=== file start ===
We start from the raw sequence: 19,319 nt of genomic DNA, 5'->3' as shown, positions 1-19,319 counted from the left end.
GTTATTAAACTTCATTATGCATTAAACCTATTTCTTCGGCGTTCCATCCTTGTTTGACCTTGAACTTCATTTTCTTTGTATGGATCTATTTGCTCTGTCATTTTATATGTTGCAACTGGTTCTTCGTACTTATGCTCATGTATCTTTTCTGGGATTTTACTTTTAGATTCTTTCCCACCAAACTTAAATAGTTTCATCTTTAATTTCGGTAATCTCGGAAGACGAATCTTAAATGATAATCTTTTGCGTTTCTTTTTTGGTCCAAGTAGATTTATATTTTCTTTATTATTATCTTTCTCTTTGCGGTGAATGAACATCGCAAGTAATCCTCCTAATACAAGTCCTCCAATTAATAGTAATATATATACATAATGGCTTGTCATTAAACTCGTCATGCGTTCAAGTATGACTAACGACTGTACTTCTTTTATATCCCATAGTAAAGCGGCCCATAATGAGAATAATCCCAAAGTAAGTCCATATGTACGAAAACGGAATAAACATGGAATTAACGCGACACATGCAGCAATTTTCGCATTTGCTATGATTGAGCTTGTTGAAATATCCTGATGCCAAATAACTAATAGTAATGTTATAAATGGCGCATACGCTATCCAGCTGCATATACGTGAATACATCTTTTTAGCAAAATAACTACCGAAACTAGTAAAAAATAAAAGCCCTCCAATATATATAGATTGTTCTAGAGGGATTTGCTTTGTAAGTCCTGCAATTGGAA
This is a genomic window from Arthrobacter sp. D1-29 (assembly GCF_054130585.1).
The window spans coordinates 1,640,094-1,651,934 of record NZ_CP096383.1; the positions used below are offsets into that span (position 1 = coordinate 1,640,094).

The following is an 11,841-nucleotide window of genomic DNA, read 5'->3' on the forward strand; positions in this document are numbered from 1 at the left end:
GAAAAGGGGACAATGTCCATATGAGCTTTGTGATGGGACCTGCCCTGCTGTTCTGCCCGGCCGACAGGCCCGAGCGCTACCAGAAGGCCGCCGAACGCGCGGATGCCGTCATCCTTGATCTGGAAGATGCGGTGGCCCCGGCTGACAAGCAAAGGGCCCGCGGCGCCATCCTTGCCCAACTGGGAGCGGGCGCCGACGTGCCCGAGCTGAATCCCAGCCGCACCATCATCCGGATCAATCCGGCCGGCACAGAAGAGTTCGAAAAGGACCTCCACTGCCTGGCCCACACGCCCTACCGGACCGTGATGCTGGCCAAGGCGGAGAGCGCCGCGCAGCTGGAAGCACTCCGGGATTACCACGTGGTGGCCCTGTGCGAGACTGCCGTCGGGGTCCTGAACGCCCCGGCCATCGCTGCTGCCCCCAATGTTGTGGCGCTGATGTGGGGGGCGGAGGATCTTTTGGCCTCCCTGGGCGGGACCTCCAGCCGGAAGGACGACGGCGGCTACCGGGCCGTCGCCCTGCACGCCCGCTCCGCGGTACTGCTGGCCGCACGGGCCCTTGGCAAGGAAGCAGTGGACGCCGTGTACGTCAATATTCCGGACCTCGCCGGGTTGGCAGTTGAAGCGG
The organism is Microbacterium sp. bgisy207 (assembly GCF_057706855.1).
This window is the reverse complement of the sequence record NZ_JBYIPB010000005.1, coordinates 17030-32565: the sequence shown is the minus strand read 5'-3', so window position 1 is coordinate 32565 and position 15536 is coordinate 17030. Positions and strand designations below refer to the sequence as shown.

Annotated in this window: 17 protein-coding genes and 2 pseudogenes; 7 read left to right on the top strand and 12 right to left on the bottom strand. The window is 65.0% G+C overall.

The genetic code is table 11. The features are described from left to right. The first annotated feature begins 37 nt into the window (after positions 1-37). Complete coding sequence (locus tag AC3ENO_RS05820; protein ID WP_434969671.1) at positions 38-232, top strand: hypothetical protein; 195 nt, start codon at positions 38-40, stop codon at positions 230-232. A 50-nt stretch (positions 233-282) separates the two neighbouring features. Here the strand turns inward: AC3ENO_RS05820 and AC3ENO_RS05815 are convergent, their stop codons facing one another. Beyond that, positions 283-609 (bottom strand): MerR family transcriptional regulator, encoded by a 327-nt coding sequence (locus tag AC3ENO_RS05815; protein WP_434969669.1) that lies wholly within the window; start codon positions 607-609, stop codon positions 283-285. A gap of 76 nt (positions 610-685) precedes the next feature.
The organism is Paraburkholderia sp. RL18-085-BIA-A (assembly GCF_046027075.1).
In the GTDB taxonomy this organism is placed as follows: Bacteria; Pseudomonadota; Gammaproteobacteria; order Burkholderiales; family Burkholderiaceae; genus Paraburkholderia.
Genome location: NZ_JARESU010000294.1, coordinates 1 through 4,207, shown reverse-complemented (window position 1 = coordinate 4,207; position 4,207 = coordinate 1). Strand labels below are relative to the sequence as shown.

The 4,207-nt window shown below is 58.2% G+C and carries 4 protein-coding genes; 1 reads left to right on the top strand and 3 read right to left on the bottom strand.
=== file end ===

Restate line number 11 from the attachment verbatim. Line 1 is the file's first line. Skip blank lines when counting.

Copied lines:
The organism is Paraburkholderia sp. RL18-085-BIA-A (assembly GCF_046027075.1).